If you have bad breath, you’re not alone. Bad breath or halitosis affects one in four people and can cause a great deal of psychological distress. In fact, it’s one of the most common reasons people seek dental care. It may come from something as simple as what you’ve eaten, or on rare occasions, it could be a sign of something more serious. While it may be embarrassing, it’s not the end of the world. Fortunately, once you figure out what’s causing your bad breath, you can fix it. Here’s why your breath may stink so bad and what you can do about it.
Poor oral hygiene habits
There may be many reasons why your breath is foul, but one of the main reasons why bad breath affects healthy people is a buildup of plaque bacteria around the gum line and the back of the tongue, according to research by the American Dental Association. And the most likely cause of bad bacteria stems from poor oral hygiene habits. Food stuck between your teeth, around your gums, and on your tongue can leave a foul smell as it decays.
- Rather than just masking the odor with temporary fixes like gum, mints, and mouthwash, start brushing and flossing daily — and start brushing your tongue.
- Studies show that by simply brushing your tongue, you can reduce bad breath by 70 percent. In fact, using a tongue scraper to remove dead skin cells, bacteria, and tiny particles of food is even better. Scrape until there is no residue left on the scraper.
You can’t escape stinky foods
You’ve brushed and flossed your teeth, but you still can’t get that smell of onions off your breath. That’s because sulfur-containing foods, like garlic and onions enter your bloodstream after digestion and are carried to your lungs, affecting your breath.
- Try a little apple cider vinegar. Some people report that a tablespoon of apple cider vinegar, mixed in with a little water — before or after meals — rids their breath of garlic or onion odor.
- Studies also suggest that drinking green tea after a meal is more effective than mouthwash for eliminating bad breath. Green tea, it seems, is comparable to mouthwash when it comes to plaque reduction, as well.
- Chew herb leaves after eating to cleanse the palate, particularly parsley and mint. These herbs are very helpful for garlic or onion breath.
Saliva naturally cleans the mouth by removing particles that cause bad odors. So, if your mouth is dry, either naturally or due to a specific disease like xerostomia (a condition in which the salivary glands don’t make enough saliva), odors develop. Dry mouth naturally occurs while you sleep, leading to “morning breath.” If you sleep with an open mouth, the condition may worsen. Here’s how to combat dry mouth:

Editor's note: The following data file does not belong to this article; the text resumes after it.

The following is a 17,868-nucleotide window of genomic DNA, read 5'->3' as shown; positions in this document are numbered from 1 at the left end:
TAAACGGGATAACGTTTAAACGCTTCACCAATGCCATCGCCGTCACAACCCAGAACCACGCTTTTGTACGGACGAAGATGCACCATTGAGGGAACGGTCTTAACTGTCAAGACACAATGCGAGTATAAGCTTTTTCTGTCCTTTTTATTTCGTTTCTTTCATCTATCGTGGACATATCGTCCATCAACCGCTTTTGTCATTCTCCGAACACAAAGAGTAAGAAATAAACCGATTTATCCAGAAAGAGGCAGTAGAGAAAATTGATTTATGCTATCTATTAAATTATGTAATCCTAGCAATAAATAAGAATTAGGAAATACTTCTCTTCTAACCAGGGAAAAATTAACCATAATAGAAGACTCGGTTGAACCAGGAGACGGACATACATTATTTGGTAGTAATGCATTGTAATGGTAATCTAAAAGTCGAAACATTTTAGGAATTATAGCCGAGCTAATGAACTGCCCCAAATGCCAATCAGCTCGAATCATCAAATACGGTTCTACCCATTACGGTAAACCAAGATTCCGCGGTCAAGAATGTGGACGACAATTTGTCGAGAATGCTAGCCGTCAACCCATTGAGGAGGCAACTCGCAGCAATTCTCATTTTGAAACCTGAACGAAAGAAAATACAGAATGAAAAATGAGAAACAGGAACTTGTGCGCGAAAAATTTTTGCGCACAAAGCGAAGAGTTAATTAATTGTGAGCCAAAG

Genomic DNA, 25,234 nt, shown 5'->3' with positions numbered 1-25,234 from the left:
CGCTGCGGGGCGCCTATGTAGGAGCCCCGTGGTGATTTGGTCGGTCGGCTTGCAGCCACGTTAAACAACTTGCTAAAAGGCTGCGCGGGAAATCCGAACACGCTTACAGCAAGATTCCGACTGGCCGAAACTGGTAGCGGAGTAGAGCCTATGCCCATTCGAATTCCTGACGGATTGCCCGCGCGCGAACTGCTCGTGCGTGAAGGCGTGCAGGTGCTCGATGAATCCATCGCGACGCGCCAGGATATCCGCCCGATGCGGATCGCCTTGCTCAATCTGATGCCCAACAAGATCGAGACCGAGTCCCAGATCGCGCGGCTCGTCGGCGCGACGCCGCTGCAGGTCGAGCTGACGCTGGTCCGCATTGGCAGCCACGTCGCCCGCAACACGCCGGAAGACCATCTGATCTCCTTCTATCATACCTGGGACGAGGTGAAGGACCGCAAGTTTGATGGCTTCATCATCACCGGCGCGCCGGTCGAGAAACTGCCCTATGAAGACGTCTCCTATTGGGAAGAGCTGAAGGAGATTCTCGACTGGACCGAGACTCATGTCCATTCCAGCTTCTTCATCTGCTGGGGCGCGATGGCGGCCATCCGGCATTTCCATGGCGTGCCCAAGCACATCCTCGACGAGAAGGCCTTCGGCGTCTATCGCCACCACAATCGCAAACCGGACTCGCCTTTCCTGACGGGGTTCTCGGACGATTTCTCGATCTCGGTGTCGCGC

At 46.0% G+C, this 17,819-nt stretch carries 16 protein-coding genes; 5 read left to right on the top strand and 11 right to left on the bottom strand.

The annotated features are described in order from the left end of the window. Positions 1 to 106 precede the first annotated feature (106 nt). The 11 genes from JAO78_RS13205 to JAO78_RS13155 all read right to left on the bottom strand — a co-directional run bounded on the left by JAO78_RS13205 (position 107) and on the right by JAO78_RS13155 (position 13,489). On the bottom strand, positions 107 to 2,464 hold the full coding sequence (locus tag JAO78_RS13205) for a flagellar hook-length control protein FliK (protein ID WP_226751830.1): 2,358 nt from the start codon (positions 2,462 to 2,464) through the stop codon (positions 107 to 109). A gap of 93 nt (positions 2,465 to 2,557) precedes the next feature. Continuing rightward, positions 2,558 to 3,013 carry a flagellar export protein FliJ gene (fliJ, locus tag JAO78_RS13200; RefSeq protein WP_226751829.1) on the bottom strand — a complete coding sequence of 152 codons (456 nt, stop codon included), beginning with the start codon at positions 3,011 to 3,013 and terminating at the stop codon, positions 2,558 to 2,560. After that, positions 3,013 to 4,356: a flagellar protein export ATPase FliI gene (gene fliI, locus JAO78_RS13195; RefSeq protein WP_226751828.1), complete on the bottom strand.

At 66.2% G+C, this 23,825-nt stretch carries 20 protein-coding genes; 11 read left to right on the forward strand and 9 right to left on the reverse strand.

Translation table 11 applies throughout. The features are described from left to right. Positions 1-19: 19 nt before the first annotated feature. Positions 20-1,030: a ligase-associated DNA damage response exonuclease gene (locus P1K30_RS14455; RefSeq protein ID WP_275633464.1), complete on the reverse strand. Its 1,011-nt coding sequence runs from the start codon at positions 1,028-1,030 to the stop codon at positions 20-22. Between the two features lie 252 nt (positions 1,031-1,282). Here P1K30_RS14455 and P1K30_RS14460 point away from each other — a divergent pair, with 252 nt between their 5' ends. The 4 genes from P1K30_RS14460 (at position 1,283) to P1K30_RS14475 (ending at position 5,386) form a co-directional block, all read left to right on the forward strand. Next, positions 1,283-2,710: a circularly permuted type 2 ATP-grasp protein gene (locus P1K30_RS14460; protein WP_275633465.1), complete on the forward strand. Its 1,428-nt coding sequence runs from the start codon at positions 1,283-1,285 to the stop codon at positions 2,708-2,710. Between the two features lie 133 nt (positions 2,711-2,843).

- To stimulate your flow of saliva, suck on sugar-free candy or chew sugar-free gum.
- Go easy on the coffee, since caffeine can make your mouth drier.
- Get rid of any mouthwashes that contain alcohol because they can be drying as well.
- Tobacco is notorious for giving you dry mouth. So, if you haven’t yet, stop smoking or chewing tobacco.
- Stay well hydrated by sipping water throughout your day. In addition, keep a little water by your bed at night if you wake up with excessive dry mouth.
- Use a humidifier to add moisture to the air at night.
Intermittent fasting, low-carb diets, and the keto diet can all produce halitosis. This occurs because of the breakdown of fats producing chemicals called ketones, a chemical your liver makes. Ketones have a strong aroma, thus giving you stinky breath.
- Your best course of defense for smelly breath that’s related to dieting is to practice good oral hygiene and increase your water intake — stay well hydrated. Your body flushes ketones from your body through urination.
Your stinky breath may be the result of recent oral surgery such as having a tooth removed, tooth decay, gum disease, or mouth sores.
- A saltwater rinse is a great way to heal infection and reduce dental bacteria. Saltwater rinses temporarily increase the pH balance of your mouth, creating an alkaline environment whereby bacteria struggle to survive, according to Eric Shapira, D.D.S., for Men’s Health. Bacteria generally prefer an acidic environment. Therefore, rinsing with salt water is often a solution and can make it difficult for bacteria to breed.
You could be someone who worries about your breath even though you have little to no odor. On the other hand, you could have stinky breath and not even know it. It’s difficult to judge the smell of your own breath. So, ask a friend or family member to confirm whether or not your breath is smelly. Remember, bad breath odors may vary, depending on the underlying cause.
First and foremost, review your oral hygiene habits. Brush your tongue and teeth after eating. Use dental floss daily and stay hydrated. If your bad breath persists, something more is likely going on, so be sure to schedule an appointment with your dentist.